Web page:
Greg Ip of the Wall Street Journal has become my favorite economics writer in the mainstream press. He has an illuminating piece today on Trump’s complaint about our trade deficit with Germany. He starts with a point about China’s currency manipulation:
…the persistence and magnitude of Chinese and German surpluses and U.S. deficits suggest actual policy decisions are at work.
This comes by interfering with currency markets. As Mr. King notes, a country with a weak economy and a trade deficit would expect its currency to fall to boost exports and restrain imports. That can’t happen if exchange rates can’t move, as is the case with China and Germany, though for different reasons.
China was the largest of a group of countries that from 2003 to 2013 spent more than $5 trillion intervening in foreign exchange markets to hold down their currencies and bolster trade surpluses, according to a new book by Fred Bergsten and Joseph Gagnon of the Peterson Institute for International Economics. That drew production and jobs from deficit countries like the U.S., worsening the 2007-2009 recession and holding back the subsequent recovery. They estimate U.S. employment was depressed by more than one million jobs between 2009 and 2014 as a result.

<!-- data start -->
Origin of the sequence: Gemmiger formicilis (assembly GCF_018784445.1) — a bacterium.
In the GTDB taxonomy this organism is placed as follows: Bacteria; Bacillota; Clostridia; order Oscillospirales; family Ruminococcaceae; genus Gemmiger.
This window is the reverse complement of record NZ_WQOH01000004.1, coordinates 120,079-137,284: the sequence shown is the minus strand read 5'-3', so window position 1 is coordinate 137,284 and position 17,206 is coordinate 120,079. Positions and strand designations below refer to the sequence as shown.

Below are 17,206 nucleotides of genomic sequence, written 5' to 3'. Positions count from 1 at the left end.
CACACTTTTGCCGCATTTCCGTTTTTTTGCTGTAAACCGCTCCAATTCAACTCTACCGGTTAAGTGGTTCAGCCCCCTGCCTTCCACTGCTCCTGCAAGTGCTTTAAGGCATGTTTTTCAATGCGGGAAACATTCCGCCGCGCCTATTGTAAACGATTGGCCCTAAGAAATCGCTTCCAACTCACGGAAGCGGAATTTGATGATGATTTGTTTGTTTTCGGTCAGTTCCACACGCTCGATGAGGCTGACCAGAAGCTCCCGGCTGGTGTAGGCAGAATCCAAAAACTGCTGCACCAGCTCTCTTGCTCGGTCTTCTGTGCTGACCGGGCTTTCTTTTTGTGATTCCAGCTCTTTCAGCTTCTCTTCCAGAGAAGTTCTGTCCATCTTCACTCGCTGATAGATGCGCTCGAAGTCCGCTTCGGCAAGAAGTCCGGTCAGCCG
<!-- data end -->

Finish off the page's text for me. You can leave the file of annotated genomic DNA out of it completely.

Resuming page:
China’s behavior has changed in recent years. It has allowed its exchange rate to appreciate and since 2014 has intervened to support it, and the trade surplus has shrunk.
Messrs. Bergsten and Gagnon suggest a new approach to prevent China from reverting to its old ways: When a country buys dollars to hold down its currency for competitive advantage, the U.S. should respond proportionately by purchasing that country’s currency…
The situation with Germany is a little more complicated:
Since adopting the euro in 1999, it hasn’t controlled its own currency. However, it did win competitive advantage over its neighbors in the currency union. Labor-market reforms restrained domestic wages. In 2007, a payroll tax cut, which made German labor more competitive, was financed with an increase in the value-added tax, which exempted exports.
In previous eras, those reforms would have pushed the deutsche mark higher, squeezing Germany’s trade surplus. Inside the euro, though, the burden has fallen on Germany’s neighbors, including France, to compete by grinding down domestic wages and prices through high unemployment and fiscal austerity. That has kept the entire region’s economy weak, forcing the European Central Bank to hold down interest rates and thus the euro. That inflates the entire region’s trade surplus with the world.
Read the whole thing.